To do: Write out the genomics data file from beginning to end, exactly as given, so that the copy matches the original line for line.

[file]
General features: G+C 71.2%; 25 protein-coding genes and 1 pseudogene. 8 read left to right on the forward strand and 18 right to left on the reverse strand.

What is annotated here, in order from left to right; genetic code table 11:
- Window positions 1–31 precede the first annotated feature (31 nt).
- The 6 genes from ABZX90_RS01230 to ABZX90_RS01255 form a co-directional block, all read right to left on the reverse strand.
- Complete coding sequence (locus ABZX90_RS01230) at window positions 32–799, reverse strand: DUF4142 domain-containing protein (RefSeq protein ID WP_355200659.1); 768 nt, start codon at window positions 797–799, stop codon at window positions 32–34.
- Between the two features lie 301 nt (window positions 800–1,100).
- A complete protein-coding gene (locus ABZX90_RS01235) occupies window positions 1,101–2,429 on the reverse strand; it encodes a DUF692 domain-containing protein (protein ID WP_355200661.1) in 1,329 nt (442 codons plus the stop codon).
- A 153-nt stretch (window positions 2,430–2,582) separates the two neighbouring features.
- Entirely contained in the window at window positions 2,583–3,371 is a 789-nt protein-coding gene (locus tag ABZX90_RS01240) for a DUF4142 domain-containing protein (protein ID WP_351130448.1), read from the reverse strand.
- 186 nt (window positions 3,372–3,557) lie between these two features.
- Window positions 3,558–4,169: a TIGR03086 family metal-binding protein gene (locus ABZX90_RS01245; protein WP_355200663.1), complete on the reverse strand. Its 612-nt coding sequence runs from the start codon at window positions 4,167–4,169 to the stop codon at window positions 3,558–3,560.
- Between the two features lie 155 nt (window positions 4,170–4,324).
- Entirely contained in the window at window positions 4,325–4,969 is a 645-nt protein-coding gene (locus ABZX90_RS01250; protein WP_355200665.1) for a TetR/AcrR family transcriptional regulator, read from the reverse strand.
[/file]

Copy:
General features: G+C 71.2%; 25 protein-coding genes and 1 pseudogene. 8 read left to right on the forward strand and 18 right to left on the reverse strand.

What is annotated here, in order from left to right; genetic code table 11:
- Window positions 1–31 precede the first annotated feature (31 nt).
- The 6 genes from ABZX90_RS01230 to ABZX90_RS01255 form a co-directional block, all read right to left on the reverse strand.
- Complete coding sequence (locus ABZX90_RS01230) at window positions 32–799, reverse strand: DUF4142 domain-containing protein (RefSeq protein ID WP_355200659.1); 768 nt, start codon at window positions 797–799, stop codon at window positions 32–34.
- Between the two features lie 301 nt (window positions 800–1,100).
- A complete protein-coding gene (locus ABZX90_RS01235) occupies window positions 1,101–2,429 on the reverse strand; it encodes a DUF692 domain-containing protein (protein ID WP_355200661.1) in 1,329 nt (442 codons plus the stop codon).
- A 153-nt stretch (window positions 2,430–2,582) separates the two neighbouring features.
- Entirely contained in the window at window positions 2,583–3,371 is a 789-nt protein-coding gene (locus tag ABZX90_RS01240) for a DUF4142 domain-containing protein (protein ID WP_351130448.1), read from the reverse strand.
- 186 nt (window positions 3,372–3,557) lie between these two features.
- Window positions 3,558–4,169: a TIGR03086 family metal-binding protein gene (locus ABZX90_RS01245; protein WP_355200663.1), complete on the reverse strand. Its 612-nt coding sequence runs from the start codon at window positions 4,167–4,169 to the stop codon at window positions 3,558–3,560.
- Between the two features lie 155 nt (window positions 4,170–4,324).
- Entirely contained in the window at window positions 4,325–4,969 is a 645-nt protein-coding gene (locus ABZX90_RS01250; protein WP_355200665.1) for a TetR/AcrR family transcriptional regulator, read from the reverse strand.